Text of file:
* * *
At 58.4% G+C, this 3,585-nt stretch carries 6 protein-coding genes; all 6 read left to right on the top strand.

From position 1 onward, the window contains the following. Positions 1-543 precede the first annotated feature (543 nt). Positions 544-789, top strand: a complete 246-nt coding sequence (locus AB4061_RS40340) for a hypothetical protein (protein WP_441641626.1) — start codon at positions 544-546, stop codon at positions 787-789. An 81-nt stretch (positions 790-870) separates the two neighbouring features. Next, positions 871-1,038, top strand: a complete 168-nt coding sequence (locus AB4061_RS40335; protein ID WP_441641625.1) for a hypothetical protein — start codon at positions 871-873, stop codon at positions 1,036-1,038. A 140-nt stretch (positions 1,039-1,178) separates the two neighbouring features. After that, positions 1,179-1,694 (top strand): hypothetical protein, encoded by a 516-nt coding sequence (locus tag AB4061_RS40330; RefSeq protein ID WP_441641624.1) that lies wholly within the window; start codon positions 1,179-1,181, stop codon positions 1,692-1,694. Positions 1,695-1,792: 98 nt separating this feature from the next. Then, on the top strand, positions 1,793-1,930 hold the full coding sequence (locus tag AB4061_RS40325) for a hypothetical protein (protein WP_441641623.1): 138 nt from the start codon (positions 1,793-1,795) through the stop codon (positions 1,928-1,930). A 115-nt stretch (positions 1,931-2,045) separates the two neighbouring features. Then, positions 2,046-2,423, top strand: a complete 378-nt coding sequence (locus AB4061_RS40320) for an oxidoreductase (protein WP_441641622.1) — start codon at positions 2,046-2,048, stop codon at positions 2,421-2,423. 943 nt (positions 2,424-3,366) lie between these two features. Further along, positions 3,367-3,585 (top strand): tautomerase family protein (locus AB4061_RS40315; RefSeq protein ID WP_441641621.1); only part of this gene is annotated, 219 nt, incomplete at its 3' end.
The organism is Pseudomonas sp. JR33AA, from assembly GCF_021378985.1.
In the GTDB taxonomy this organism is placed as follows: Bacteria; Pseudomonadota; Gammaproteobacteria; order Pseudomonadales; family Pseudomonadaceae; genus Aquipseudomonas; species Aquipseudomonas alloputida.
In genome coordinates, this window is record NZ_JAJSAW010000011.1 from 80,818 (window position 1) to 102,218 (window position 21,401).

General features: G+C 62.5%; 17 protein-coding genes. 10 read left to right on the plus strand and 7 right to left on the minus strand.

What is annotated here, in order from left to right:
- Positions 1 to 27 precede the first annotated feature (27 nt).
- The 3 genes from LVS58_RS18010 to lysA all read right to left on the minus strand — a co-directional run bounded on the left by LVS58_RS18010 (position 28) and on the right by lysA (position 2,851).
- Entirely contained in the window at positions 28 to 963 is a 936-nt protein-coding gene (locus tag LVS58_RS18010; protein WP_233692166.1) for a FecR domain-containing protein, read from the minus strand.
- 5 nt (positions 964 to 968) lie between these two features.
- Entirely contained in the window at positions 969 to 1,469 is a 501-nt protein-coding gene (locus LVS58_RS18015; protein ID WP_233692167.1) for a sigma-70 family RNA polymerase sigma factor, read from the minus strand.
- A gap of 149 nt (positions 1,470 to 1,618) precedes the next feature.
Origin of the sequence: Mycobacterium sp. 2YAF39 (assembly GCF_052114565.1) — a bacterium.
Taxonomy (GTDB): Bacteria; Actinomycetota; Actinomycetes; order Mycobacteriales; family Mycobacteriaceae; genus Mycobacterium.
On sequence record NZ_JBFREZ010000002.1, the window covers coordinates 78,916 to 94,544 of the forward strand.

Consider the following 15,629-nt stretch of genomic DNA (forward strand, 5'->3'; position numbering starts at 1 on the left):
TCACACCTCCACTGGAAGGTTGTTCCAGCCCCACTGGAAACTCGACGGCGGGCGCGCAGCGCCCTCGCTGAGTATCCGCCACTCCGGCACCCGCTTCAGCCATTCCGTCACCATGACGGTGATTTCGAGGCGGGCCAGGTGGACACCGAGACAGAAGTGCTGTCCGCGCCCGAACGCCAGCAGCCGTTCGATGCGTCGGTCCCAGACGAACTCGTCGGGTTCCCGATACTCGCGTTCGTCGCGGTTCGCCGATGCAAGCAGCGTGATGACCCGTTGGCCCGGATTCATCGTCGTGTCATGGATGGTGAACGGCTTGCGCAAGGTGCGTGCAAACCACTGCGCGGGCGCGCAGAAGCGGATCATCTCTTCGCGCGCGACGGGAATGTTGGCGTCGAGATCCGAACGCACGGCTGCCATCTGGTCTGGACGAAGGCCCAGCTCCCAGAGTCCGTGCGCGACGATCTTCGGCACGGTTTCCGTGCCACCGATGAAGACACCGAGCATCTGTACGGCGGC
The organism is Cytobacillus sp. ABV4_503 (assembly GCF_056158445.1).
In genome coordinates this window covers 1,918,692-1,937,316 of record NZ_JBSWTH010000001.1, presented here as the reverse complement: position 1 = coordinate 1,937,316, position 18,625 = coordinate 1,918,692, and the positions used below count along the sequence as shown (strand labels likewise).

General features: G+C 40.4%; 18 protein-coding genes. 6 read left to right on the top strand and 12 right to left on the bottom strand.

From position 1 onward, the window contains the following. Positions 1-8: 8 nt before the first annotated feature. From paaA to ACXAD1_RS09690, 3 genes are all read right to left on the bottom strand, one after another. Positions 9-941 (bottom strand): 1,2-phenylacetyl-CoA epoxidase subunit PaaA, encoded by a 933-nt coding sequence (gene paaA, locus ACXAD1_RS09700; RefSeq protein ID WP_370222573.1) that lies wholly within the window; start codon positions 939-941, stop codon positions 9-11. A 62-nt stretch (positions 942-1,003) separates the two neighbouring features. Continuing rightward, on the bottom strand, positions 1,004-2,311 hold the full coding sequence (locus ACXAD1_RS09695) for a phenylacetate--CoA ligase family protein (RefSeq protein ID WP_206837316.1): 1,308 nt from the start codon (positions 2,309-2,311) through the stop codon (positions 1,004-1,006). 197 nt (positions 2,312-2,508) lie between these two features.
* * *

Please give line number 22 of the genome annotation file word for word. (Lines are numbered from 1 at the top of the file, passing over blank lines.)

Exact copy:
From position 1 onward, the window contains the following. Positions 1-8: 8 nt before the first annotated feature. From paaA to ACXAD1_RS09690, 3 genes are all read right to left on the bottom strand, one after another. Positions 9-941 (bottom strand): 1,2-phenylacetyl-CoA epoxidase subunit PaaA, encoded by a 933-nt coding sequence (gene paaA, locus ACXAD1_RS09700; RefSeq protein ID WP_370222573.1) that lies wholly within the window; start codon positions 939-941, stop codon positions 9-11. A 62-nt stretch (positions 942-1,003) separates the two neighbouring features. Continuing rightward, on the bottom strand, positions 1,004-2,311 hold the full coding sequence (locus ACXAD1_RS09695) for a phenylacetate--CoA ligase family protein (RefSeq protein ID WP_206837316.1): 1,308 nt from the start codon (positions 2,309-2,311) through the stop codon (positions 1,004-1,006). 197 nt (positions 2,312-2,508) lie between these two features.